In a time of a burgeoning underground hip-hop movement and an increasing popularity mainstream distaste, some of indie rap’s biggest fans have created a romanticized view of the music. The MC’s should all be battle tested, introspective, and equipped with only the dopest rhyme scheme and most clever wordplay. The producers should be prodigies of several genres (jazz, rock) and simply choose hip-hop because it’s the coolest. In this time of wishful idealism where we’re constantly being told to “take it back to the way it used to be,” it seems that the current crops of emo-rapping, concept albums, and poetic battle MC’s have too often been void of one of hip-hop’s main missions: to move the crowd. To get the party started. Lately these fun-loving jams have been unjustly lumped into the “bling” category and deemed useless by many of the underground faithful.
“When do you know hip-hop is real?
Here’s the response: by how many heads beat bop”
This quote from Ziz’s “Body Rock (Y’all)” sums it up. The song is an upbeat party joint that has some Latino spice, from the Latino rapper, and it would no doubt get bodies rocking. His new album “Man-Brook-Phil,” meaning the obvious Manhattan, Brooklyn, Philly, captures the essence of feel-good hip-hop.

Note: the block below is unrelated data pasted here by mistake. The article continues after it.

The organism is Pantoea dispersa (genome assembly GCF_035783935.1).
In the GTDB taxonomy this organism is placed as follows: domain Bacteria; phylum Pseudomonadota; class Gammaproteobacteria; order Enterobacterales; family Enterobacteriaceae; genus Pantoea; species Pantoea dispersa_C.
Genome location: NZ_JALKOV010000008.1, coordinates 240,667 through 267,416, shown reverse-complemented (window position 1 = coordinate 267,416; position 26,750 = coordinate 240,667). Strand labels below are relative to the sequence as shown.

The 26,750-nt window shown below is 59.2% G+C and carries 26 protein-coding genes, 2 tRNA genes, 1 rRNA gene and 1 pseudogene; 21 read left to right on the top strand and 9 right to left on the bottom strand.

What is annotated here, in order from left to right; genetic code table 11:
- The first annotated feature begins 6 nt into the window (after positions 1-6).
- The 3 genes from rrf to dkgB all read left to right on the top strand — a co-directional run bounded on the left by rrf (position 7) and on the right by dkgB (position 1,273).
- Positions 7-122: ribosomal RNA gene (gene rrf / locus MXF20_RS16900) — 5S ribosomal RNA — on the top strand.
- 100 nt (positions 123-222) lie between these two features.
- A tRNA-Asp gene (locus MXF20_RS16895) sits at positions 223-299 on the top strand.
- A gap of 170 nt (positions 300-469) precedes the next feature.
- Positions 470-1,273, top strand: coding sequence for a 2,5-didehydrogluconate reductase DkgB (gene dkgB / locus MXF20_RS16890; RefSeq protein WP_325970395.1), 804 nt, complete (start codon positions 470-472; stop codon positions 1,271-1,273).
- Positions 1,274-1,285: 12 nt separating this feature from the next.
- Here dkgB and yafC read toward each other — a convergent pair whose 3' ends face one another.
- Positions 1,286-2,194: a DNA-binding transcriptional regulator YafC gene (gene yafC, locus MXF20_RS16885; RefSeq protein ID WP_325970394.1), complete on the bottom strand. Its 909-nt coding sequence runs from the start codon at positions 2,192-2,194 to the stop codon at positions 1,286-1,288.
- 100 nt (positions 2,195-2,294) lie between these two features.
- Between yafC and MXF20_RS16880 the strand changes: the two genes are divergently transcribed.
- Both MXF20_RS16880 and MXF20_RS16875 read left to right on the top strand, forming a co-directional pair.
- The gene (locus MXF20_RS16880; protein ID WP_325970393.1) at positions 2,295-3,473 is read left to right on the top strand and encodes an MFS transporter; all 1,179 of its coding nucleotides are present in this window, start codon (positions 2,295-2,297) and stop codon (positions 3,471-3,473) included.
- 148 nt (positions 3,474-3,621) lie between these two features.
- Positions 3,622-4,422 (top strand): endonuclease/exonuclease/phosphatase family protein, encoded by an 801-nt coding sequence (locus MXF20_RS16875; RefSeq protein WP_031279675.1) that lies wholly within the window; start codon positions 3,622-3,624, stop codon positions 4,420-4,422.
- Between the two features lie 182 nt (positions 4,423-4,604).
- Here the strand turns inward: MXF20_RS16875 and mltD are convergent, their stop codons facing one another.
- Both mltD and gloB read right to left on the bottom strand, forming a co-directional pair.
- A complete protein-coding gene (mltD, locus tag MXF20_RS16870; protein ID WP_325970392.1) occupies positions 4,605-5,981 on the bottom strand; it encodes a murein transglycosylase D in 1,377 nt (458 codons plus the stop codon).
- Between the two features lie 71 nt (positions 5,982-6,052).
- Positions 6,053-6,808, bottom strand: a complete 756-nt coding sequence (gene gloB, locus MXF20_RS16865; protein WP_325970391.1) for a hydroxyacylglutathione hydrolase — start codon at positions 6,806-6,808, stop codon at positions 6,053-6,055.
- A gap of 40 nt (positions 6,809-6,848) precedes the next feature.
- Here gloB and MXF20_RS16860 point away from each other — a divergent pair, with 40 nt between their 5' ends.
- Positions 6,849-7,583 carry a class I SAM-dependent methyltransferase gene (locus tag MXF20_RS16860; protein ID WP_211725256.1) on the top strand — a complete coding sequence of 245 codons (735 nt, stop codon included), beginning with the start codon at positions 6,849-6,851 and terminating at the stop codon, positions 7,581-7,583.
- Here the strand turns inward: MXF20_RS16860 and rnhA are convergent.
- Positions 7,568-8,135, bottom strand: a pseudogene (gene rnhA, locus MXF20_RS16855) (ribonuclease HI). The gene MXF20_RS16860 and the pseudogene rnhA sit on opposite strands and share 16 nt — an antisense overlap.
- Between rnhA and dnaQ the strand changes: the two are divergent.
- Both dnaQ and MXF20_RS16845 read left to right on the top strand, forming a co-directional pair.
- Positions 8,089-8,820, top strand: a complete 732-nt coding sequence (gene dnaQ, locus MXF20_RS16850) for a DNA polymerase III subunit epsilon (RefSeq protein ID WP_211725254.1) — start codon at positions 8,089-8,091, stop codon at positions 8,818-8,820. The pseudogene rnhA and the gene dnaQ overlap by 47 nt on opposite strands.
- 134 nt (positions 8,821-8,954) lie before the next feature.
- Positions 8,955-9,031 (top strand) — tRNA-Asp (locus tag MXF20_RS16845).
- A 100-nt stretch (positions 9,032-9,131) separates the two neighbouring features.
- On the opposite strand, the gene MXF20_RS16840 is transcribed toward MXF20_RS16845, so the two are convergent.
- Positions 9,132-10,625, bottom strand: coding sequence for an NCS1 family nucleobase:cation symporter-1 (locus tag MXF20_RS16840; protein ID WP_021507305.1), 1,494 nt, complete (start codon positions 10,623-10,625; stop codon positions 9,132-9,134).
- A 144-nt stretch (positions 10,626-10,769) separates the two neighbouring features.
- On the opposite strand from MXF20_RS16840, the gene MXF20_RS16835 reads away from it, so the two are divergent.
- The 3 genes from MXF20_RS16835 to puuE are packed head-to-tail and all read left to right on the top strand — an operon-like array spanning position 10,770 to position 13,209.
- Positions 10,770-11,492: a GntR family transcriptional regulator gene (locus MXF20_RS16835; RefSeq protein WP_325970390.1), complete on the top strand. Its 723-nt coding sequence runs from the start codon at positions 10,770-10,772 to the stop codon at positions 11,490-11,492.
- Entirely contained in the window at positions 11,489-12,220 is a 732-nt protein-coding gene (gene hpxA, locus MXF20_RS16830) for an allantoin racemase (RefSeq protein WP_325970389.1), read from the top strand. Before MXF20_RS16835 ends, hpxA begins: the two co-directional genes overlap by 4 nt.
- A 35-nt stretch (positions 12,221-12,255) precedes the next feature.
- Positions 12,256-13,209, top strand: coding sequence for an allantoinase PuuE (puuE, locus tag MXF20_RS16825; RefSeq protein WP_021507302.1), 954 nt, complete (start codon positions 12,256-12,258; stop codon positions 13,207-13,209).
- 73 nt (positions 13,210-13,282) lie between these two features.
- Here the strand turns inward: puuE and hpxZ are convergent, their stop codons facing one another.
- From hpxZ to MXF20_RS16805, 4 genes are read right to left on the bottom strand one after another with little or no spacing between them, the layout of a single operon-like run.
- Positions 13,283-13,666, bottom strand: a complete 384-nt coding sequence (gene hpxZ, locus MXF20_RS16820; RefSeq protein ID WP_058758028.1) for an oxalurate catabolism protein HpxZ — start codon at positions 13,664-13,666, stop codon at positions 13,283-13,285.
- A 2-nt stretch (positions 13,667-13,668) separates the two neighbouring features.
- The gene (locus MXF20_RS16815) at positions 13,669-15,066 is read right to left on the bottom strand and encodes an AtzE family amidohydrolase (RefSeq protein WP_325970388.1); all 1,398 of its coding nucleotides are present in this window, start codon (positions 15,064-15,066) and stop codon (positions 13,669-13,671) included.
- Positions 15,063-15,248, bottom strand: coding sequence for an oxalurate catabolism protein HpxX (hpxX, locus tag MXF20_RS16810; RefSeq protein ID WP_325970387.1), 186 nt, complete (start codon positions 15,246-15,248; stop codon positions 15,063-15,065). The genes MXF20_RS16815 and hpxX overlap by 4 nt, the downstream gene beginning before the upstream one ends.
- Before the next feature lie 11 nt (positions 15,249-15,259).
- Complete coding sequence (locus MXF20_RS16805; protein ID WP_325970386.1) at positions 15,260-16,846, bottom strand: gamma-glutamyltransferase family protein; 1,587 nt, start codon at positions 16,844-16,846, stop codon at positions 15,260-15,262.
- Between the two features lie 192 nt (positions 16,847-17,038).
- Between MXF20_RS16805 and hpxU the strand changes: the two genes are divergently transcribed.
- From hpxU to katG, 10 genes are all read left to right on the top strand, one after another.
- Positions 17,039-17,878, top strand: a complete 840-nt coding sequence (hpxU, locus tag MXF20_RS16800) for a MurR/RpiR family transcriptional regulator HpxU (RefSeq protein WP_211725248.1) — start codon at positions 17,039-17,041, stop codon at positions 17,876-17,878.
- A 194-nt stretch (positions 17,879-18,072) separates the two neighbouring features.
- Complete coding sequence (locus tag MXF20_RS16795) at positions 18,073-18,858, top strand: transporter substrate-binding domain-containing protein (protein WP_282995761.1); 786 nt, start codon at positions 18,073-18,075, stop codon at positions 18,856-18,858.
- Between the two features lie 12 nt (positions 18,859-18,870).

“Pen and Paper” feat. Lucinda Estrada is a soothing song that would be the perfect soundtrack for a summer ride under the stars. His style falls somewhere in-between the two poles of underground and mainstream. He doesn’t rap about money and cars and he strays from too much battle raps. The subjects are easy-going, down to earth, and deal with real life situations.
Ziz triumphantly passes the feel-good test but if he watched the underground fanatics analyze his MC talent, he’d be feeling a little different. His rhymes can become simplistic to the point where some whole verses can be categorized as clichÃ© and his flow could use a good tightening up. Even though this album brings a little soul from hip-hop’s 2nd Golden Age, it ain’t like there weren’t any mediocre rappers in ’94. On the bright side, most of his MC glitches sound like the result of a simple lack of experience. These things aren’t permanent weaknesses and could easily be fixed by the next album. This is a worthy effort to bring hip-hop back to its former glory. There are songs that give you similar vibes as classics like “Regulators” (Pen & Paper), “To Live & Die in L.A.” (It’s All Good) or “I Gotta Man” (Beautiful Ways). If you’re a fan of old school hip-hop then Ziz provides a worthy arrangement of songs and vibes that overshadow what he lacks as an MC and if you like straight raw or lyrical albums then this one isn’t for you.